Otto Kuhlmann Automotive System-Parts GmbH – a German industrial story with tradition

We have not invented the wheel. We only take care that the wheel is turning. Motion is our Passion !

  • 2006
    On February 1, 2006 the company was sold and since then traded under the name of Otto Kuhlmann Langelsheim OKL GmbH as independent GmbH and affiliated company of Otto Kuhlmann Automotive System-Parts GmbH. By taking in new products and with a resolute strategic setting up within the range of wire bending technology for the automotive, electrical and furniture industry, the company could achieve to this day an important position as supplier of these parts. At present, OKL employs again more than 35 persons who can trust in a sound base and surely in a successful future.
  • 2005
    With the decline of the products for the packaging industry and the sluggish run-up of new products, Böttcher ran into troubles in 2005 from which they could not recover again.
  • 2006
    Foundation of Otto Kuhlmann Langelsheim GmbH
    On January 30, 2006 Otto Kuhlmann Langelsheim OKL GmbH joined the entrepreneur family as affiliated company under the roof of Otto Kuhlmann GmbH & Co. KG. Besides supporting and clamping rings, a variety of wire bending parts for the automotive, electrical and furniture industry are produced by OKL GmbH.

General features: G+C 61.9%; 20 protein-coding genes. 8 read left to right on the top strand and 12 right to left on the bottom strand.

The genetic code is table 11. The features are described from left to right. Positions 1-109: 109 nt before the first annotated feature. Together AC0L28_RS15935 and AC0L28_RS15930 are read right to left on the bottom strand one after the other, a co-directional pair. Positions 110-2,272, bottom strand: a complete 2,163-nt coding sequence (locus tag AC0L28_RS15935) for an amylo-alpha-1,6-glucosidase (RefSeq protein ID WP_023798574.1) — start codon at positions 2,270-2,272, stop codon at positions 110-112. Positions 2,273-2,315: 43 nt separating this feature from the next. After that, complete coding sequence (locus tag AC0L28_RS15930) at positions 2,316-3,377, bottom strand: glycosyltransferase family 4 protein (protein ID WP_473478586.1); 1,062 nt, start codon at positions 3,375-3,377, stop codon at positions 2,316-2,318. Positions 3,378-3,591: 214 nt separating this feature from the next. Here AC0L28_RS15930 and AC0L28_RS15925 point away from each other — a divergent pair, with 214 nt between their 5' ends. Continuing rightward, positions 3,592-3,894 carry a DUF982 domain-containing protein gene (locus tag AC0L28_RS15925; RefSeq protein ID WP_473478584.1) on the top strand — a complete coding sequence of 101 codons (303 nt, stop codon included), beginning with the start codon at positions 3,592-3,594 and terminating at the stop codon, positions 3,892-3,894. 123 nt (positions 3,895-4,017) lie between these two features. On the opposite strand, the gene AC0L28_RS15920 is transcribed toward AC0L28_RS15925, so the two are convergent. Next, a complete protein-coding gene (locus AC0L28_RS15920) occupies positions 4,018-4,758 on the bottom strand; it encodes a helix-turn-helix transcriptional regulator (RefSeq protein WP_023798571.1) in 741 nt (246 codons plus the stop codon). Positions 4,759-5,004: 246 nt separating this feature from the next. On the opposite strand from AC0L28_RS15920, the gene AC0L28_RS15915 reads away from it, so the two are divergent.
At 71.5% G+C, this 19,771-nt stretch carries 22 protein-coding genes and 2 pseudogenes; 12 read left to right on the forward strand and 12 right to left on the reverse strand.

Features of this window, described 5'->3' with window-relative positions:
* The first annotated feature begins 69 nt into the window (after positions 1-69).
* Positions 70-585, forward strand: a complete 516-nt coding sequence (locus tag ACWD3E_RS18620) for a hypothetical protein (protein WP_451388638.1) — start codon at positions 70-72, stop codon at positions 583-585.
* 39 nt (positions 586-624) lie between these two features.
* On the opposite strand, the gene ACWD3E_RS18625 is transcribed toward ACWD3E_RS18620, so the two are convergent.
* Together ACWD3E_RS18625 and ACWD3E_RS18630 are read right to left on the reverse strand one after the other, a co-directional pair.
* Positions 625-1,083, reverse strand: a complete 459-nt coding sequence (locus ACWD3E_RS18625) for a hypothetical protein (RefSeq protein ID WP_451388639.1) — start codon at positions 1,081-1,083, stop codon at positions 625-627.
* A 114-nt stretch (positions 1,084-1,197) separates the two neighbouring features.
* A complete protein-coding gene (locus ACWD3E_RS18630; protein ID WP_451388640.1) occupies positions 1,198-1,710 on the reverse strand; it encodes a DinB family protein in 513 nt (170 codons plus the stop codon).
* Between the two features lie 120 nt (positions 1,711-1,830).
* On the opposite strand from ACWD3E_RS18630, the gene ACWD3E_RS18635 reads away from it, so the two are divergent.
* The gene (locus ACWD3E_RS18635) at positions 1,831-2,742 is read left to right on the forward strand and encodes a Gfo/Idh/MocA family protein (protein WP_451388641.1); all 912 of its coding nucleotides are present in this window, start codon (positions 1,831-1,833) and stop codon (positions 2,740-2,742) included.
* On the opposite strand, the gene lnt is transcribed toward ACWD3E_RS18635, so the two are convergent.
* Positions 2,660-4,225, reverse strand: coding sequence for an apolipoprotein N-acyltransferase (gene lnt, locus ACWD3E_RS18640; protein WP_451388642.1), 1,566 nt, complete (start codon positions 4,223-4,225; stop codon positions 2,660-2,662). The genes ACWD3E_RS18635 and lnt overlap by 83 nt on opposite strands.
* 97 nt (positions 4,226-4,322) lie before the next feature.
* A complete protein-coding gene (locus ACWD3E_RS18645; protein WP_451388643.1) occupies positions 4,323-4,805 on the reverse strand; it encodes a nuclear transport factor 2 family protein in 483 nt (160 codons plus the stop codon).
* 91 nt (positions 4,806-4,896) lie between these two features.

• 2000
    Soon, the first bigger machines were bought and exportation was started, also in Europe. In 2000, the product range of the small company was extended to a special product, the laser-welded clamping ring for the air spring industry. In those days the number of employees increased from at first 10 to more than 30 persons.
  • 1970
    The spatial vicinity to a variety of companies in the mentioned segment and an even then commencing, progressive shift of contracts to sub-contractors led to Böttcher’s specialization in producing wire articles for those customers.
  • 1960
    More than 50 years ago, the company Böttcher was founded by Böttcher family, on the edge of the northern Harz. In the early years, they shaped wooden handles, mainly for the packaging industry, on simple automatic machines.